Hey, my name is Dan Coathup and I am a 22-year-old student, originally from Newcastle. I have spent the last four years at the University of York, where I studied for an Integrated Masters in Environmental Geography. In October 2020, I will be starting a QUADRAT DTP in the School of Geosciences at the University of Aberdeen.
During my time at York, I completed my master’s thesis examining the developmental trajectory and drivers of long-term carbon accumulation of a peatland in the southern Pennines. I began this thesis after undertaking an internship as part of a wider research project that investigated the resilience to degradation of the site. My PhD project – Quantifying carbon accumulation and loss in Russian Arctic peatlands – follows on nicely from this.
My project seeks to unravel the interlinkages between Russian peatlands and climate change over the Holocene. The project will examine how carbon accumulation rates, vegetation composition, water table depth, fire frequency and intensity, and the climate, have interacted on decadal, centennial and millennial timescales.
Why this project? Well, my brother began a PhD two years ago and I cannot be upstaged by him! All joking aside, this project will perform a vital function in understanding how climate change is likely to impact the major carbon store that is Russian peatlands. Peatlands worldwide are the largest terrestrial carbon store, with an estimated 188Gt stored in Russian peatlands, and may represent a damaging positive feedback to climate warming. Russia is a relatively understudied region, relative to its vast expanse of peatlands, and therefore it is vital to understand how a warming climate, shifting rainfall patterns and increased human disturbances may impact this.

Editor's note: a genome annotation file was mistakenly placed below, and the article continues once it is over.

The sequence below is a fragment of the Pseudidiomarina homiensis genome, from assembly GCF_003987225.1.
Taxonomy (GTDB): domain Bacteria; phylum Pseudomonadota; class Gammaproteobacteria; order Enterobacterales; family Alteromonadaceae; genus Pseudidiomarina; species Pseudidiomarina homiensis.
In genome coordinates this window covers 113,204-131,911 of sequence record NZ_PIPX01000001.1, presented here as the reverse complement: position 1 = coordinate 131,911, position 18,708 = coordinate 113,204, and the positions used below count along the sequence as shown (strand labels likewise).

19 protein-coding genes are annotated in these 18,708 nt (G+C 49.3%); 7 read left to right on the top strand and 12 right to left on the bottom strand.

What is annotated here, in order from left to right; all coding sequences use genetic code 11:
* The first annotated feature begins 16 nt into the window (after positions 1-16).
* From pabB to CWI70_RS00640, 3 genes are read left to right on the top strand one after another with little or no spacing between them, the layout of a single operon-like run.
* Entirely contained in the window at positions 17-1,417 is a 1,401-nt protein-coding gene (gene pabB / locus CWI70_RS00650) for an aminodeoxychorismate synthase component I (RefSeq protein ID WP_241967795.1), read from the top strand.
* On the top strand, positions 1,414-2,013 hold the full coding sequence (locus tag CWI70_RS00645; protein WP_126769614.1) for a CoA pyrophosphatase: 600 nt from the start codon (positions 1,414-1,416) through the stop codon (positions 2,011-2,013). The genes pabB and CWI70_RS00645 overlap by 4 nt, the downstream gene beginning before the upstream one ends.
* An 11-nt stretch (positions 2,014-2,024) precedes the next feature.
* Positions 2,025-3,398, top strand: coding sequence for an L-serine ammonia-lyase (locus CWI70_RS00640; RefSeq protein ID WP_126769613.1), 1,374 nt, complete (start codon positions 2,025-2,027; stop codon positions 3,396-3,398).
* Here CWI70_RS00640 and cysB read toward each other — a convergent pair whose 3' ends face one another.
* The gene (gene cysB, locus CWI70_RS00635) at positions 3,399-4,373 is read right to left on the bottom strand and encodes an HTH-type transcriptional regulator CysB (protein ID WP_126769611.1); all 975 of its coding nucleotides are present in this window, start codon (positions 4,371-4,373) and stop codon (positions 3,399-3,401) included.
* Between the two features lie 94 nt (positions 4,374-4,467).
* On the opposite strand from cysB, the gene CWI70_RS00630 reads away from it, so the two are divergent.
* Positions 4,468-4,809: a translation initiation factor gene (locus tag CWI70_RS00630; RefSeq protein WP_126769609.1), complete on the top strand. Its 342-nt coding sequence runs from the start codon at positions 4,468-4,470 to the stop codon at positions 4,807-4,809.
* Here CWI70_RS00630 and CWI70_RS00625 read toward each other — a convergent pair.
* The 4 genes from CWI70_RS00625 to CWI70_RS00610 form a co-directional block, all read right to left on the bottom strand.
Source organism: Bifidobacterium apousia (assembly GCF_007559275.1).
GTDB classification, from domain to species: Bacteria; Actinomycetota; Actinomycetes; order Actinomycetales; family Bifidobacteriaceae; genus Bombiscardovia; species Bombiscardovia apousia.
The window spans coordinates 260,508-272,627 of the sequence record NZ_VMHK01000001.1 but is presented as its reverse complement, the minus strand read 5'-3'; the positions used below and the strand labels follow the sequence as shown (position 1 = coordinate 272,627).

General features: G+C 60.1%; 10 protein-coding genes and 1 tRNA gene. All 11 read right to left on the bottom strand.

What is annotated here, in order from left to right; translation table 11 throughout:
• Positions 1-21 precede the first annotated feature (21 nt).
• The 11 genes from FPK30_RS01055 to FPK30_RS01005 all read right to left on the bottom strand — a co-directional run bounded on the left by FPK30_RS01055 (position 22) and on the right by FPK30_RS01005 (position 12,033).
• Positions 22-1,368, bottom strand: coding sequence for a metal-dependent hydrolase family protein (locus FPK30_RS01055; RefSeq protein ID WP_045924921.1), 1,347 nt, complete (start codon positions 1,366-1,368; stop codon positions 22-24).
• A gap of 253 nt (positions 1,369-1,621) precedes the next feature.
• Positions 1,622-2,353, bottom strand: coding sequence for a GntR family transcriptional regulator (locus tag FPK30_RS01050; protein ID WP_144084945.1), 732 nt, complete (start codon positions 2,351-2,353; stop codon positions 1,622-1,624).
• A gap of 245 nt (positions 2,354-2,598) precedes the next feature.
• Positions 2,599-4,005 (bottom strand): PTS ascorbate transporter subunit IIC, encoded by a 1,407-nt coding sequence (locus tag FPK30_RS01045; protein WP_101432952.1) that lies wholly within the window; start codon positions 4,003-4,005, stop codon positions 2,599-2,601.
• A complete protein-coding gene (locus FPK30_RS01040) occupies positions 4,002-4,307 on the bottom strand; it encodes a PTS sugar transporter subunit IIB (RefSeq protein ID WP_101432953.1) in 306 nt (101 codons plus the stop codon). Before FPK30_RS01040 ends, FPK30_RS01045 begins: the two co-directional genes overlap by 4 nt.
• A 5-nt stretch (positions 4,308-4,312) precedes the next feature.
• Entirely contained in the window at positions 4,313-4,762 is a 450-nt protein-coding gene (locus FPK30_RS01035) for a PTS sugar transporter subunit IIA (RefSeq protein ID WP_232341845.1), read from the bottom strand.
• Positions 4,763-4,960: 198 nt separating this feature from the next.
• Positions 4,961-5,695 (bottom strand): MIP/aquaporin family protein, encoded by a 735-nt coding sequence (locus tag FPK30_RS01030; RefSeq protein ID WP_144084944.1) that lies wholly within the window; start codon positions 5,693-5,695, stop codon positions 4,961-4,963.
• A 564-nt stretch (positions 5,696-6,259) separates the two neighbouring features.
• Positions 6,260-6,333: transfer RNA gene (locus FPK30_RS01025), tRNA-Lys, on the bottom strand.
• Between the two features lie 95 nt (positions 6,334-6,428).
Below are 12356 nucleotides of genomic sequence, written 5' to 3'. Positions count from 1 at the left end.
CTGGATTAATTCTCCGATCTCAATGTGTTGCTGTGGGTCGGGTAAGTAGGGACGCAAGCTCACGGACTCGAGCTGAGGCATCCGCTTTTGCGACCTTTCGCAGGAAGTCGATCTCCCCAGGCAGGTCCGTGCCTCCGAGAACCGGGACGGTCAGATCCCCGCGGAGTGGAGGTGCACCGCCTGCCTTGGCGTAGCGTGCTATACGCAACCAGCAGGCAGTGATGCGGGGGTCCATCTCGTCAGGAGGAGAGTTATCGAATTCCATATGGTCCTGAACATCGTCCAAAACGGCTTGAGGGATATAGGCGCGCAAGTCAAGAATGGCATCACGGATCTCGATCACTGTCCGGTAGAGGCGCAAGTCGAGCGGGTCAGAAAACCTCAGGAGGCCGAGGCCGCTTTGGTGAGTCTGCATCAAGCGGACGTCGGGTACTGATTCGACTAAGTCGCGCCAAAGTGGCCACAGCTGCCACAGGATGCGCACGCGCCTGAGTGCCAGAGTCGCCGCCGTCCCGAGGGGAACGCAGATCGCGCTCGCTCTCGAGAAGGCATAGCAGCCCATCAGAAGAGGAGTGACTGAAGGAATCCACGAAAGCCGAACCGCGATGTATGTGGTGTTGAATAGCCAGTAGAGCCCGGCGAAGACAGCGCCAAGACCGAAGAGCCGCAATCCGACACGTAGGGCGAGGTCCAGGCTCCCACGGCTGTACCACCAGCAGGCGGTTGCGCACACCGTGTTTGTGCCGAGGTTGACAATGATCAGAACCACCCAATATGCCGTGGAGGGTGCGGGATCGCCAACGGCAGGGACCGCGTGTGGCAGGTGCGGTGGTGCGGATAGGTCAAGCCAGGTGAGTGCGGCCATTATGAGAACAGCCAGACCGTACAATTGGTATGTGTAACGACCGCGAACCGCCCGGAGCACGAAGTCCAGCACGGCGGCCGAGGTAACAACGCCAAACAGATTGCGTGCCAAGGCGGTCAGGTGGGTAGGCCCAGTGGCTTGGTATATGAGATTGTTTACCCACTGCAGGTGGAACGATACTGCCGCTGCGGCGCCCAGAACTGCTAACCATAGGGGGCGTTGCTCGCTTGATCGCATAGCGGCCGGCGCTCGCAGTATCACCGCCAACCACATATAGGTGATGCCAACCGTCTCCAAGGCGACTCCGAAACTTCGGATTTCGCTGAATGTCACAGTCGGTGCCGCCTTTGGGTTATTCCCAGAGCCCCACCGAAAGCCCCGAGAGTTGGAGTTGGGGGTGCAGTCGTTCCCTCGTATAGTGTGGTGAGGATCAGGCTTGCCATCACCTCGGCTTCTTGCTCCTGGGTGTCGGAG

Away from science, I am a big Newcastle United fan (how depressing) and a very keen footballer. I have played for the University of York Football Club for the last four years and for my college side there. I hope I have the time to do similar whilst I am in Aberdeen.
With my DTP I am excited to learn new techniques, including reconstructing past water table depths with testate amoebae, constructing age-depth models, analysing plant macrofossils and the relatively novel use of Raman spectroscopy in peatlands. I am also very excited to travel to Russia and live in Aberdeen, getting to be close to such incredible landscapes and geomorphology.